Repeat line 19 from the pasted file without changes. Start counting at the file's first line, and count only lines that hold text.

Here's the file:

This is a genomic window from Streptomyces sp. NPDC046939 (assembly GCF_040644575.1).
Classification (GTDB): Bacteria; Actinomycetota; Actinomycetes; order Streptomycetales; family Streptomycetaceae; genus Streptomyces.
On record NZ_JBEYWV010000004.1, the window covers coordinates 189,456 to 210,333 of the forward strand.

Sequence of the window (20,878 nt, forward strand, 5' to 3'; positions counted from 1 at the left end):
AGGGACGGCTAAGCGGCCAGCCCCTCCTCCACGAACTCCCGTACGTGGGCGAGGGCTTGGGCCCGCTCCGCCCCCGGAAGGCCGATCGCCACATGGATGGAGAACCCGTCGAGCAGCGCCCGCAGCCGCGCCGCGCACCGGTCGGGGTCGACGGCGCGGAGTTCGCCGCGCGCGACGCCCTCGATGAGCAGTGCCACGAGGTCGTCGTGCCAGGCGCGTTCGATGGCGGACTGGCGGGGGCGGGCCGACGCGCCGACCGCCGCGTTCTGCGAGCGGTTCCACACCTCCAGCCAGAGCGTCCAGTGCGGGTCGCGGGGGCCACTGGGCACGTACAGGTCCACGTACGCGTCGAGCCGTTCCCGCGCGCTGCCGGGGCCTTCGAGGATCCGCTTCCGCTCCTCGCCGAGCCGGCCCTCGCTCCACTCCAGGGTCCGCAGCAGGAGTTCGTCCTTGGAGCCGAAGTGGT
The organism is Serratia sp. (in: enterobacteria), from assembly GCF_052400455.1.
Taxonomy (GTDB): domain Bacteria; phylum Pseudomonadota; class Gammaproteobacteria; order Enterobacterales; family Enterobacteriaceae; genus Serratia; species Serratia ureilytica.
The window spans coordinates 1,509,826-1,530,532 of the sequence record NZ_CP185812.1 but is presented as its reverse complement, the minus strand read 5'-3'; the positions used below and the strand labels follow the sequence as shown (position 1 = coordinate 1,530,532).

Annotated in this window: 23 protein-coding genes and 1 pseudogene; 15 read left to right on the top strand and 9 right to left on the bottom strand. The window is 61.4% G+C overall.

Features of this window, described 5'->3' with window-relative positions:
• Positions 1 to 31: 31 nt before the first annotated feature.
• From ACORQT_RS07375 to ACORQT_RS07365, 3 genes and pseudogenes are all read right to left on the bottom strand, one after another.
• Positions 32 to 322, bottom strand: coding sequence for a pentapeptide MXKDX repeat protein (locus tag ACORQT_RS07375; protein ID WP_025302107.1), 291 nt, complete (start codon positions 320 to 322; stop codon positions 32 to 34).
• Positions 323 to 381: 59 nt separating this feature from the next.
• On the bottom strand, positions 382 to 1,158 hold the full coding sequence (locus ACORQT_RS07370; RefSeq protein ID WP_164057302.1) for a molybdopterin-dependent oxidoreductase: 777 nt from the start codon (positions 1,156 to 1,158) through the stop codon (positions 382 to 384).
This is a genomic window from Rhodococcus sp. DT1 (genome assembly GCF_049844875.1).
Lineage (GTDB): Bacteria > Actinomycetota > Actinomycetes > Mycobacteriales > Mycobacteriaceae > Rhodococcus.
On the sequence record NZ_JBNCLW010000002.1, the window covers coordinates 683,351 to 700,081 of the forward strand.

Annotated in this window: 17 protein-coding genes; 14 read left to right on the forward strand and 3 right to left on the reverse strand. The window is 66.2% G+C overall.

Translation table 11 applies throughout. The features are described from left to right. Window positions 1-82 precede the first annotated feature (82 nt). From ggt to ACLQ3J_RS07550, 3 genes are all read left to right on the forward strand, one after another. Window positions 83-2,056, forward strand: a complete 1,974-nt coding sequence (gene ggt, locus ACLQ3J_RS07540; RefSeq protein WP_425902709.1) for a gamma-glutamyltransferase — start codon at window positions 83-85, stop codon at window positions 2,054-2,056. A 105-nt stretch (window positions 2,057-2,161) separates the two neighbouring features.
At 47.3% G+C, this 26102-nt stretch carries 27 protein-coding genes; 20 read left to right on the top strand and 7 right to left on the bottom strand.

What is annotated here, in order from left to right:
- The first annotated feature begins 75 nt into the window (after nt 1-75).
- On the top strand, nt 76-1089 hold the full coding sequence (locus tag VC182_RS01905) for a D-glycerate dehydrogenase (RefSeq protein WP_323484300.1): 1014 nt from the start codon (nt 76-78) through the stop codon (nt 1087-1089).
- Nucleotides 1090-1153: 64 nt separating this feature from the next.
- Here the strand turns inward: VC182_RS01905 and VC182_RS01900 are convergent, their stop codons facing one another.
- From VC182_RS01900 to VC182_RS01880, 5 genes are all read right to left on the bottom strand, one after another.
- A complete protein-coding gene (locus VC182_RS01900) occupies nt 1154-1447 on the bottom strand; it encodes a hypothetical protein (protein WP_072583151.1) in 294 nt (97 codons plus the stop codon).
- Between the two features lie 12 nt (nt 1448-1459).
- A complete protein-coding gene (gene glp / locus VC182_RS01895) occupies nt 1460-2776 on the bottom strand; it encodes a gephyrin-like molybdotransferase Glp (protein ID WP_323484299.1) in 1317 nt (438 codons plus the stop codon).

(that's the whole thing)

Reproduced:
Annotated in this window: 17 protein-coding genes; 14 read left to right on the forward strand and 3 right to left on the reverse strand. The window is 66.2% G+C overall.